Why the GOP Should Embrace the Tea Party's Message
Conventional wisdom holds that the Republicans, having conducted their primaries to the Tea Party’s rumbustious tune (composer, Sarah Palin) will now tack to the center in order to present a more broadly electable face to America’s midterm voters—and in particular, to those weird and mercurial creatures known as “independents.” Don’t bet on it.
These have been the Palin Primaries, a fact rammed home deliciously by Alaska’s Republican voters in their “refudiation,” as of this writing, of Lisa Murkowski. What a potent, irrepressible woman Palin is: Only two years ago, she was plucked from obscurity to run alongside the ambling, aimless John McCain. She lit up the party briefly, infusing it with an improbable oomph for a few weeks, before McCain’s handlers, spooked by her inexpert handling of a disdainful media, put her emphatically in purdah. She was a woman scorned, and what we see now is her fury playing out as a form of high-octane political energy, wreaking a form of ideological creative-destruction in places like Florida, Utah, Kentucky, Nevada, and South Carolina (to name but a few of the states where Republican politics-as-usual has come to an abrupt end).
The question facing the Republicans is how best to deploy Palin’s energy for November—in effect, how best to channel the vim of the Tea Party.
The question facing the Republicans is how best to deploy Palin’s energy for November—in effect, how best to channel the vim of the Tea Party. Midterm elections, as a rule, are base-versus-base battles: Both parties will spare no quarter or trick to get their faithful to turn out. For this task, Palin is as close to an indispensable figure as the Republicans have. The Democrats, by dreary contrast, have no sure-fire base-getter-outer. (Does Nancy Pelosi set your pulse racing? I thought not. And Barack Obama? Ask Democrats in tight races whether they want the president stumping for them, and the likeliest answer would be “No thank you—especially not after the mosque business.”)
If Palin is pressed into service by the Republican Establishment, will they ask her to tone things down a tad? Possibly, but it will be a polite, even gingerly, supplication. Palin and the Tea Party now command a right to dictate terms, and having been sidelined once already (in 2008, with disastrous consequences for the party), she is unlikely to be so easily governed again. After all, she secured for John McCain his Senate primary in Arizona, by endorsing him over the more Tea Party-friendly J.D. Hayworth. After that, and after Alaska in particular, she has acquired a quite daunting aura.
• Shushannah Walshe: Alaska’s GOP Civil WarA danger with Palin, it should be said, is that she energizes not one base but two: Her presence on the campaign stage will not only get out the Republican voters; it could also get out the Democrats. It is entirely possible that a full-throttle Palin would be a huge help in rounding up disappointed and alienated liberals and moderates. Yet Palin can hardly be blind to that aspect of her political impact, and it is entirely possible that she will take precautions—including the adoption of restraint in her language and message—when the circumstances so require. She is no one’s puppet; and she is, also, no one’s fool.
Of course, one way to minimize damage to their own side would be for Palin and the Tea Party to come out in full-throated support of all Republican candidates, and not merely of those who have the word “Ayn” set in a heart, tattooed on their forearms. A New York Times report indicates that the Tea Party grows more strategic, and less purist, as the midterms approach. Writing of Dick Armey’s FreedomWorks—an advocacy group that has provided much organizational scaffolding to the once-anarchic Tea Party—the paper says: “[The Tea Party’s] candidates are libertarians and economic conservatives, but in the 2010 midterm elections, FreedomWorks is urging Tea Party groups to work for any Republican, on the theory that a compromised Republican is better than Democratic control of Congress.” In other words, primaries, not general elections, are the time for ideological litmus tests, shibboleths, and insurgency.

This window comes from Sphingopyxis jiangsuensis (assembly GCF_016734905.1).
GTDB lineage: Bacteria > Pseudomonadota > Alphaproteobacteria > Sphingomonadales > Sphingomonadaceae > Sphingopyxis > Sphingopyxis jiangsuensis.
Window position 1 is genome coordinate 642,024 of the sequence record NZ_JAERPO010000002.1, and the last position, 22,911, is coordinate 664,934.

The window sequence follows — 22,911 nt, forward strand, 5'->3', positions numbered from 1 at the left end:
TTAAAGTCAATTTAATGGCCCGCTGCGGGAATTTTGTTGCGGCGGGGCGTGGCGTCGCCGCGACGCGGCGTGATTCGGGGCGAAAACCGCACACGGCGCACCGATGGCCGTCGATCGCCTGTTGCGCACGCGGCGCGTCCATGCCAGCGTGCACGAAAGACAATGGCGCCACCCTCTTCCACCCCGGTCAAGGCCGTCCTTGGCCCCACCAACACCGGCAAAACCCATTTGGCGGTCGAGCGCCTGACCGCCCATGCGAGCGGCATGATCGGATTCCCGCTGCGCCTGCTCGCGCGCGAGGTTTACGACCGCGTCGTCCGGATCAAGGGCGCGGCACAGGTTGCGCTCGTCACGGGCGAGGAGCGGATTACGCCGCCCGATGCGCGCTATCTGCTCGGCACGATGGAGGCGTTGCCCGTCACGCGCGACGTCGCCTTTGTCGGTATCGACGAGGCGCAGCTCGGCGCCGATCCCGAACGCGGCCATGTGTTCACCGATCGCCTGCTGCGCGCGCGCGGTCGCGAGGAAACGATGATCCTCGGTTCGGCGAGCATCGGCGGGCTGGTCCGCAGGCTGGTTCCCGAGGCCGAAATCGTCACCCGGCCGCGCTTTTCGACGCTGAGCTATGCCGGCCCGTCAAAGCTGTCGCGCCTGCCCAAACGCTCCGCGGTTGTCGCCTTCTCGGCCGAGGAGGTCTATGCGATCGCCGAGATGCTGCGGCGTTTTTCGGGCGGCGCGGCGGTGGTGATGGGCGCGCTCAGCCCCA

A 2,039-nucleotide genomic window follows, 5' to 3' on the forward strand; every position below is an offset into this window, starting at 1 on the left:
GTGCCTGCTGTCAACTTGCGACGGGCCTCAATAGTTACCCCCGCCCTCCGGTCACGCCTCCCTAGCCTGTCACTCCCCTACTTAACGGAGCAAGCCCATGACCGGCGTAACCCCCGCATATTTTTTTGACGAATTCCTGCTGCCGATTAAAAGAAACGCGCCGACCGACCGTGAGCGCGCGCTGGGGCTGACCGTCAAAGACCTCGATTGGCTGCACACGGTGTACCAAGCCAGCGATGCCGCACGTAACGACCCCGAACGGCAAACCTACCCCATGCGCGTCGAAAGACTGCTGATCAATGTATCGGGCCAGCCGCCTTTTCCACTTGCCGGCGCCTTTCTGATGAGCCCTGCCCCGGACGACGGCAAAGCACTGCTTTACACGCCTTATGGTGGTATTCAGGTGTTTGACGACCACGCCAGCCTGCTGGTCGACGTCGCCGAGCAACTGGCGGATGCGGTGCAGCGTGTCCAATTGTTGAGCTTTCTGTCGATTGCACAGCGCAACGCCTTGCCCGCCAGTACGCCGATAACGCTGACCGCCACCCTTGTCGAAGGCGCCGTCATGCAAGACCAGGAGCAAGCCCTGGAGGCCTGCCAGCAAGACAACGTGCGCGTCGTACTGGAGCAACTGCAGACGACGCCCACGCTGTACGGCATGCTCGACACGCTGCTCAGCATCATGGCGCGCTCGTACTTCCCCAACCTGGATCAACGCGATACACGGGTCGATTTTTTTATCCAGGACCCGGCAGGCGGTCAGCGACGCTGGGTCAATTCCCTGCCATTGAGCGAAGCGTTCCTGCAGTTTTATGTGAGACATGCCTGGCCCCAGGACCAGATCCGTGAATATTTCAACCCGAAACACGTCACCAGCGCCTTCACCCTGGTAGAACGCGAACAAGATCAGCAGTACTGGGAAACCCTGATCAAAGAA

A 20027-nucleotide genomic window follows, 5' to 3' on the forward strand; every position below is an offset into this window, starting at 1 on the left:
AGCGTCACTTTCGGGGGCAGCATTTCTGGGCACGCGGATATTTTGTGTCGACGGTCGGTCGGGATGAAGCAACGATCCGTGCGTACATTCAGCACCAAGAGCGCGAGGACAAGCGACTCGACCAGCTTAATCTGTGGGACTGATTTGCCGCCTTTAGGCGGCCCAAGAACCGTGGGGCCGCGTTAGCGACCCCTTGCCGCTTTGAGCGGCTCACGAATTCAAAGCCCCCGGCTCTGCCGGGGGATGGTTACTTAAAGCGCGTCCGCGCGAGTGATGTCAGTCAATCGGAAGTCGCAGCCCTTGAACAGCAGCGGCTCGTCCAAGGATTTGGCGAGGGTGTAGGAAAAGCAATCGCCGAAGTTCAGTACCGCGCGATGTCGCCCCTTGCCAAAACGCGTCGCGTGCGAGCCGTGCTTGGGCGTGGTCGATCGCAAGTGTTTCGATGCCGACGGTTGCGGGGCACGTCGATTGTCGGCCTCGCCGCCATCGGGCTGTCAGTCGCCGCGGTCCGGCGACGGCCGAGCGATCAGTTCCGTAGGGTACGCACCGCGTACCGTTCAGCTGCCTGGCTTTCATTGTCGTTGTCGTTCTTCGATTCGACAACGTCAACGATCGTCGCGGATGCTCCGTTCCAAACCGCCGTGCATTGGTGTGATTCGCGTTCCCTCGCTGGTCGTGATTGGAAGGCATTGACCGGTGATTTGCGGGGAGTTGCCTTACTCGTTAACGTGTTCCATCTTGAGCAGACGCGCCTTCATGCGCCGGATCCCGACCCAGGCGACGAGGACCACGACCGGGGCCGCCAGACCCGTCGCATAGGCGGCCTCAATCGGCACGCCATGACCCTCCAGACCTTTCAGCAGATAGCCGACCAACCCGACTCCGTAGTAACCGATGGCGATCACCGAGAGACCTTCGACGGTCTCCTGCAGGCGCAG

But what about “independents”—won’t Palin make the GOP much less attractive to them? I put the question to John Zogby, the pollster, who told me: “It is important to be reminded just who the ‘independents’ are. Almost half of them describe themselves as politically moderate and lean heavily toward President Obama and the Democrats.” So this group, it would seem, would spurn the GOP in November, with or without a Palin thrust.
“Of the remaining 52 percent,” Zogby continued, “two in three describe themselves as politically ‘conservative’ but weary of Republicans on issues like spending, civil liberties, and the war in Iraq during the Bush and Republican congressional years. So a conservative message can win their support except they don’t trust the Republicans.”
That would, of course, be the Republican Establishment; and here, precisely, is where Palin can make a difference: I am prepared to wager that many of these “conservative independents” have some inclination toward the Tea Party and its small-government message. So staying “on message”—especially on the need for fiscal conservatism—is more likely to win their vote than a Republican lurch to the center. And since any such lurch will have the inevitable effect of driving the base to distraction, I see the GOP embracing a version of the Palin-Tea Party message.
The Palin Primaries are now behind us. Make way for the Palin Midterms.
Tunku Varadarajan is a national affairs correspondent and writer at large for The Daily Beast. He is also the Virginia Hobbs Carpenter Fellow in Journalism at Stanford's Hoover Institution and a professor at NYU's Stern Business School. He is a former assistant managing editor at The Wall Street Journal. (Follow him on Twitter here.)